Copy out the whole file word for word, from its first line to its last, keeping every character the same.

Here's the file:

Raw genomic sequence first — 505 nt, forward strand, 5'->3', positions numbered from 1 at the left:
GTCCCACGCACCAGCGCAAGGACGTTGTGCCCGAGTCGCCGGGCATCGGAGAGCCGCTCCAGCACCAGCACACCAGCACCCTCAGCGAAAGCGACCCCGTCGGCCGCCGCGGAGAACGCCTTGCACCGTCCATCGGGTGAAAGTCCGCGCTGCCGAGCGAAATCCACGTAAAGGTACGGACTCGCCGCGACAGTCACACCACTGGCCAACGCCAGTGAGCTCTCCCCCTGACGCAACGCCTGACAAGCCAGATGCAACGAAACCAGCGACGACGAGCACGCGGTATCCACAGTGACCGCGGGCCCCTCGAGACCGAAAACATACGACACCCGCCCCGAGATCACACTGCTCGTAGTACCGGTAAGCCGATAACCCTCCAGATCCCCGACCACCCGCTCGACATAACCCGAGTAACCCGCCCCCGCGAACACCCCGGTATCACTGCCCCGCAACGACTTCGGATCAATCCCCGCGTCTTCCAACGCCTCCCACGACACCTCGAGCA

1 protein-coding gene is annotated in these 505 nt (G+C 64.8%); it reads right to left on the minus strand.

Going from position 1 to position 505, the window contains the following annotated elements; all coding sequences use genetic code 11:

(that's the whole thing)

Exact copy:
Raw genomic sequence first — 505 nt, forward strand, 5'->3', positions numbered from 1 at the left:
GTCCCACGCACCAGCGCAAGGACGTTGTGCCCGAGTCGCCGGGCATCGGAGAGCCGCTCCAGCACCAGCACACCAGCACCCTCAGCGAAAGCGACCCCGTCGGCCGCCGCGGAGAACGCCTTGCACCGTCCATCGGGTGAAAGTCCGCGCTGCCGAGCGAAATCCACGTAAAGGTACGGACTCGCCGCGACAGTCACACCACTGGCCAACGCCAGTGAGCTCTCCCCCTGACGCAACGCCTGACAAGCCAGATGCAACGAAACCAGCGACGACGAGCACGCGGTATCCACAGTGACCGCGGGCCCCTCGAGACCGAAAACATACGACACCCGCCCCGAGATCACACTGCTCGTAGTACCGGTAAGCCGATAACCCTCCAGATCCCCGACCACCCGCTCGACATAACCCGAGTAACCCGCCCCCGCGAACACCCCGGTATCACTGCCCCGCAACGACTTCGGATCAATCCCCGCGTCTTCCAACGCCTCCCACGACACCTCGAGCA

1 protein-coding gene is annotated in these 505 nt (G+C 64.8%); it reads right to left on the minus strand.

Going from position 1 to position 505, the window contains the following annotated elements; all coding sequences use genetic code 11: